Thoughts on: ‘Stoicism and the Art of Happiness’ by Donald Robertson

I have adopted many powerful principles the last couple of years that increased my baseline happiness levels. One of the big ones, second only to learning to stop giving a shit about what people might think of me and what I do (still W.I.P 😉) ,is the Stoic idea of being indifferent to thing that are not under ‘our direct control’.

The weather, death, traffic, other people, outcome of soccer games, train delays, sickness, international politics etc..

So much anger, anxiety and frustration has been avoided since I fully committed to this principle. What a great source of fulfillment and tranquility!

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This book does a great job summarizing Stoic philosophy! Here’s some notes:

  • Mindfulness of what is up to us and what’s not is one of the main remedies for emotional suffering.

  • Set you intentions each morning and evaluate how you did each evening. Where did you act virtuously and where did you miss the mark? Review your actions and evaluate you conduct.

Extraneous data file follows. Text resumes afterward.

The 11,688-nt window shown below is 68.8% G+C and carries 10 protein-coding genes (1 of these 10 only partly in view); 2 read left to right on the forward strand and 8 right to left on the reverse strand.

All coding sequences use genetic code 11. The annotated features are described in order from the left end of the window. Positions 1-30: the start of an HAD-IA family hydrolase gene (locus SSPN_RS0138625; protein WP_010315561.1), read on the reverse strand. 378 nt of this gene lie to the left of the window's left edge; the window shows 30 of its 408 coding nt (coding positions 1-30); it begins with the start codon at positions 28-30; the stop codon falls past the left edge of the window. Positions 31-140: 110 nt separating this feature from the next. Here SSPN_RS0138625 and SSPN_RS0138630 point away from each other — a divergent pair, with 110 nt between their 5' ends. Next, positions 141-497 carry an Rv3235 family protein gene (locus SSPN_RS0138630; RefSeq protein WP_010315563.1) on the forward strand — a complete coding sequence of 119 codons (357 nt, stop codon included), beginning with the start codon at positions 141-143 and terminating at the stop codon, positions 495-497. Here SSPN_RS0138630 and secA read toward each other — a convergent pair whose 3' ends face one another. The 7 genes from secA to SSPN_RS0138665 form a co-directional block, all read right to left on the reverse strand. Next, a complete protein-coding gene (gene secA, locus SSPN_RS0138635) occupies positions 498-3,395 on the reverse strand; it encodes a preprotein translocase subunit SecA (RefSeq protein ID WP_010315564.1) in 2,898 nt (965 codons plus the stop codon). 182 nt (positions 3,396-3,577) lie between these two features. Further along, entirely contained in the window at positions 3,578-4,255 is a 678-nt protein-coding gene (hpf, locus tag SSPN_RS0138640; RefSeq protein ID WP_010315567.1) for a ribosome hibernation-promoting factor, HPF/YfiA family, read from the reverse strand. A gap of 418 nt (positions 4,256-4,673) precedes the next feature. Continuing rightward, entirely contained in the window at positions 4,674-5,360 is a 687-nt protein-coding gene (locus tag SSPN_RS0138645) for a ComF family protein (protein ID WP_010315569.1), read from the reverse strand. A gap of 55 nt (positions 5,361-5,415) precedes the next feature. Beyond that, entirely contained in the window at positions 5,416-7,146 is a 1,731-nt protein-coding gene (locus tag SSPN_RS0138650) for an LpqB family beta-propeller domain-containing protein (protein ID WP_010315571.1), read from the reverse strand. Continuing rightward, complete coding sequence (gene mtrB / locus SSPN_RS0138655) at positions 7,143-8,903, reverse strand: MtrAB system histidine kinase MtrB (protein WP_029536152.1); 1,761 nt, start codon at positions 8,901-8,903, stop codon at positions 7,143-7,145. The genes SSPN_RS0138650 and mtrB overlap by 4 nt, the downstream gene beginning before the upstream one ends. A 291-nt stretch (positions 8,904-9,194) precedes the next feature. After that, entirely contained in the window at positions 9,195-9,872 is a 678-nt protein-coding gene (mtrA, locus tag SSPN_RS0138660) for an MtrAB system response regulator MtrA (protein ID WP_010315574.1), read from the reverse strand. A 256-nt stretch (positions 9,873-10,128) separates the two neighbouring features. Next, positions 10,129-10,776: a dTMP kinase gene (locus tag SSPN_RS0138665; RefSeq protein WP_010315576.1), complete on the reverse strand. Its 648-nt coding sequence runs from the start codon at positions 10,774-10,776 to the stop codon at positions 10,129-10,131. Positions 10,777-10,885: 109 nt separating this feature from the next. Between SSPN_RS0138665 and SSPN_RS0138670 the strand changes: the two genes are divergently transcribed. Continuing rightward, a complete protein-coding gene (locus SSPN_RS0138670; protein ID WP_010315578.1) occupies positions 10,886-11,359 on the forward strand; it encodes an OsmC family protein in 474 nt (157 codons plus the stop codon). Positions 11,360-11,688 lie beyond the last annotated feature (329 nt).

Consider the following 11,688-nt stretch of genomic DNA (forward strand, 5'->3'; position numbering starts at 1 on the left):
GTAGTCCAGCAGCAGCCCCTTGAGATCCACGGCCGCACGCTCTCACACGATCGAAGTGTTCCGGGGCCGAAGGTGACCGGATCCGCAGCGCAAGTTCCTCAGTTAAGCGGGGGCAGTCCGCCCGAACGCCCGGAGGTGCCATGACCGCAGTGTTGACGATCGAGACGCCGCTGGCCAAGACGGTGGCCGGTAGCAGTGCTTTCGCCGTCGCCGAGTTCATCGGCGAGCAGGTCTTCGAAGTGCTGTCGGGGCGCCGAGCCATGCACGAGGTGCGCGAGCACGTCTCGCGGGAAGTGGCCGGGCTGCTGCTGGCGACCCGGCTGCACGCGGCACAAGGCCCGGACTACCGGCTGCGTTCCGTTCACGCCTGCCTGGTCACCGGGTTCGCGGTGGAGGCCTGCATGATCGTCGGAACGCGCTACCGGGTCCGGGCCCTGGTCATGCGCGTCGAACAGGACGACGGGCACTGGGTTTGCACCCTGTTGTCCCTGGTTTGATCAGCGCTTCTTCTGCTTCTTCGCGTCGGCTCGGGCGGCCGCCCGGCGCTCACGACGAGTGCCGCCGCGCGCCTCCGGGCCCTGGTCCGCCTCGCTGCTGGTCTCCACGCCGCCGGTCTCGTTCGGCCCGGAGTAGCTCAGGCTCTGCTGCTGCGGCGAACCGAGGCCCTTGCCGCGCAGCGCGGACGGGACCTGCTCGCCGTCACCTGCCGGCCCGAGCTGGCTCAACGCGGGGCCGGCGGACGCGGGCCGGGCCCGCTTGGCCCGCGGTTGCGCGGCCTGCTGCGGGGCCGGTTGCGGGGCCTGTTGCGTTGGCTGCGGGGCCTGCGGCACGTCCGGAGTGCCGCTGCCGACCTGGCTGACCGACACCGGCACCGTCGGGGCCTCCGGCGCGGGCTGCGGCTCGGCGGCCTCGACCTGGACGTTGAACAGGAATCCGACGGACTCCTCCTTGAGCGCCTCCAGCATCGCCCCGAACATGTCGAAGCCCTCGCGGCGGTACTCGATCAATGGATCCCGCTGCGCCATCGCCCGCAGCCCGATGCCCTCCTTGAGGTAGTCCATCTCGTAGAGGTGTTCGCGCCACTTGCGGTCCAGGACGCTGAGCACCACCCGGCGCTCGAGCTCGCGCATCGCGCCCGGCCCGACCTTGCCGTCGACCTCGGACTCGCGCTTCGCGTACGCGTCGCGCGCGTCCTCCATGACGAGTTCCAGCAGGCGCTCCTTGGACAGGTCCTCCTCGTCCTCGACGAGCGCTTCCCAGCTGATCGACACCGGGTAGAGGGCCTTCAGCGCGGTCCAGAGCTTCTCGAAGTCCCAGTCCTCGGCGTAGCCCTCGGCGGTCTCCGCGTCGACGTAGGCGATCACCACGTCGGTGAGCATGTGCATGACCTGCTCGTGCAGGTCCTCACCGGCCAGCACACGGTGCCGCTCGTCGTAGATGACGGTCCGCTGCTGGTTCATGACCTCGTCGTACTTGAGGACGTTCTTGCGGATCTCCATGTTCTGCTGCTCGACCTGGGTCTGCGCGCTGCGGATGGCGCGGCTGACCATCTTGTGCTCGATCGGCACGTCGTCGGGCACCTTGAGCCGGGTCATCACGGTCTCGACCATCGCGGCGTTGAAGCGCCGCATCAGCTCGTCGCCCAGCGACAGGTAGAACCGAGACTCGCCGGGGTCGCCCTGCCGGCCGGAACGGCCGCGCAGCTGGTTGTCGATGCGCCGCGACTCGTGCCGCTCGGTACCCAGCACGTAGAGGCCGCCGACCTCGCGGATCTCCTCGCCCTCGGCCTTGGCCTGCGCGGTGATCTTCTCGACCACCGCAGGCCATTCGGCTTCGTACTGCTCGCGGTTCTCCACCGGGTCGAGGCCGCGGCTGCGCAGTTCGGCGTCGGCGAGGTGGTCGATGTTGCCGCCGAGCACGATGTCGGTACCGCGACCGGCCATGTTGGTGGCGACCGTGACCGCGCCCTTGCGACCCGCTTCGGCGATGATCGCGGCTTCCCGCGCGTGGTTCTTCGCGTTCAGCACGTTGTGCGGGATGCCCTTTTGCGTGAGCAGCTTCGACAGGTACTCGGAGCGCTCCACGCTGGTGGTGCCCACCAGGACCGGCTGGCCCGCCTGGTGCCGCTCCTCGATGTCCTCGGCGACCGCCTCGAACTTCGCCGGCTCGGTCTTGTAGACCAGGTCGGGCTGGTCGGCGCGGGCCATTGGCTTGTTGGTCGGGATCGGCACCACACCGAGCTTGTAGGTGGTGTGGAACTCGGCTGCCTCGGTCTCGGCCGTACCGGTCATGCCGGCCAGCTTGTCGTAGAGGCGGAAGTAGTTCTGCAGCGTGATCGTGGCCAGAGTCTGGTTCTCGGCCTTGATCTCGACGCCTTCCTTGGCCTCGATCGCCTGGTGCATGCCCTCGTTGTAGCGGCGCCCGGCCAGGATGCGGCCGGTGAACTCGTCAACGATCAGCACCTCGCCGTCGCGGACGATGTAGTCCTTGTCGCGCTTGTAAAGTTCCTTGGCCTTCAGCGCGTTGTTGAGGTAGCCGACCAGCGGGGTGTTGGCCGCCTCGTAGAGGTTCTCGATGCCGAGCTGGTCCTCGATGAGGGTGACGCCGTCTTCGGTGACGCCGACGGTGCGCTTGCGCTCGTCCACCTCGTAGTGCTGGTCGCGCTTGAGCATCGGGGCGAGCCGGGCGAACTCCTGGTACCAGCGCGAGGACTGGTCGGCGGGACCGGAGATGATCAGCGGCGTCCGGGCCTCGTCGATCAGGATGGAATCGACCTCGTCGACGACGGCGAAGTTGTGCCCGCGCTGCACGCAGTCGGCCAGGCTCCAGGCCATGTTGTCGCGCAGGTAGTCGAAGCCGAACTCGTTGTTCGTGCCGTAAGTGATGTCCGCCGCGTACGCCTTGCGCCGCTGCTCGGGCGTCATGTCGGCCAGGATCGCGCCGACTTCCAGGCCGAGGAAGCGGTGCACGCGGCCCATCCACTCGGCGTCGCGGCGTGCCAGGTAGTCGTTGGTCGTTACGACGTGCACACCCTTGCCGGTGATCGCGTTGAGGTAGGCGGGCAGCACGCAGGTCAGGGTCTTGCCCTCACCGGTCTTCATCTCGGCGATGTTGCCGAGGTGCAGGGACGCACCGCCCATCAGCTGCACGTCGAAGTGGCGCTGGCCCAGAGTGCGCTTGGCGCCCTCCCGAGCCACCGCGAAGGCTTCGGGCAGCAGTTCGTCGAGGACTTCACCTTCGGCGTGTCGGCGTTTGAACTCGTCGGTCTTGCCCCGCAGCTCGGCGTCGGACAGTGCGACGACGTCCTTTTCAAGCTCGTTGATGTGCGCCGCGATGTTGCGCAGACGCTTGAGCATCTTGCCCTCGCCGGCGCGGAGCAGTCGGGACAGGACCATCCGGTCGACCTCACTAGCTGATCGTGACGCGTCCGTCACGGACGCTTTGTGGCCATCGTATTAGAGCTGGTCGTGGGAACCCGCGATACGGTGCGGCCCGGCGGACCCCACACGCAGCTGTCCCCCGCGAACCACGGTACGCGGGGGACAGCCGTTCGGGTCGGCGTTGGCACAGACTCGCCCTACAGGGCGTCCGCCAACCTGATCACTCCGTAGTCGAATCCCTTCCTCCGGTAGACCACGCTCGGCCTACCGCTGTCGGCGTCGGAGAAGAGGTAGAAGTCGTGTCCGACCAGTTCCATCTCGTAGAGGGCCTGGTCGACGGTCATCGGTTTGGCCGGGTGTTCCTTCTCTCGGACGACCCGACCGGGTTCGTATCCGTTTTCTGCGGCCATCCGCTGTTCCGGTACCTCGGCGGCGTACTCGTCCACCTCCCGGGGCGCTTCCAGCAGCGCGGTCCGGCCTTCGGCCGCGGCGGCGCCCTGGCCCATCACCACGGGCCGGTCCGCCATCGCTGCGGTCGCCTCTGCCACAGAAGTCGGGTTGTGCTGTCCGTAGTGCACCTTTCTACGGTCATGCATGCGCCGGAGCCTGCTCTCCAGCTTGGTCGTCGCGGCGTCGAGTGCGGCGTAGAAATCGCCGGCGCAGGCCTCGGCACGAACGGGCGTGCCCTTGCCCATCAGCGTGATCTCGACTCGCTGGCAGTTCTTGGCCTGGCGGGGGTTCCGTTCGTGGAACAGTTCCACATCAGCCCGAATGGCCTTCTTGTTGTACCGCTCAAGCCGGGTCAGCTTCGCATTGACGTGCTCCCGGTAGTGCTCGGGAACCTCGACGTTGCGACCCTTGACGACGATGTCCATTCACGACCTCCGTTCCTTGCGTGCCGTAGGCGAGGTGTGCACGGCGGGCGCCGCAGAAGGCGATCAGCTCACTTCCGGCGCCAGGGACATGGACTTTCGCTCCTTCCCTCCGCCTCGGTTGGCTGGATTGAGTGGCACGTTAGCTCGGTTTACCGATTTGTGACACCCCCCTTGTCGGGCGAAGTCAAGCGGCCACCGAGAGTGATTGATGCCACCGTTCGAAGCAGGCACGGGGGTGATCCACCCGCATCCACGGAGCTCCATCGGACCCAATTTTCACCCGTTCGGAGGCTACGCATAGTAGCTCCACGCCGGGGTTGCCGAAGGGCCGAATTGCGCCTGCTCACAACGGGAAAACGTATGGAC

•  ‘Men are disturbed not by things, but by the views which they take of them’ – Epictetus

  • Novice Stoics should begin by training themselves each day:

1️⃣ To endure what they irrationally fear, or find aversive, with courage and perseverance.

2️⃣ To renounce, or abstain from, what they irrationally crave, through discretion and self-discipline.

  • Outcome independence: The goal of a Sage (the Stoics ideal) would not be to benefit others, which is beyond his control, but rather simply do his best to benefit them. Like an archer firing a arrow, his work is done when he has done his best, weather or not he hit his target.

This is a great book (even excellent if you ignore its repetitive textbook nature) that provides a great overview of Stoicism. It’s also full of exercises on how to apply the philosophy to everyday life.

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I still think Irvine’s ‘A Guide to the Good Life’ is the best starting point if you are curious about Stoicism (link in BIO). Which you should be! It’s an fascinating and very practical philosophy!

What principles have you picked up during the last couple of years that had major impact on your life?

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4/5

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Thoughts On: ‘On the Shortness of life’ by Seneca

A brief essay on the the duration of life. And about why most people think it’s too short, when it’s actually long enough to if the time is used properly.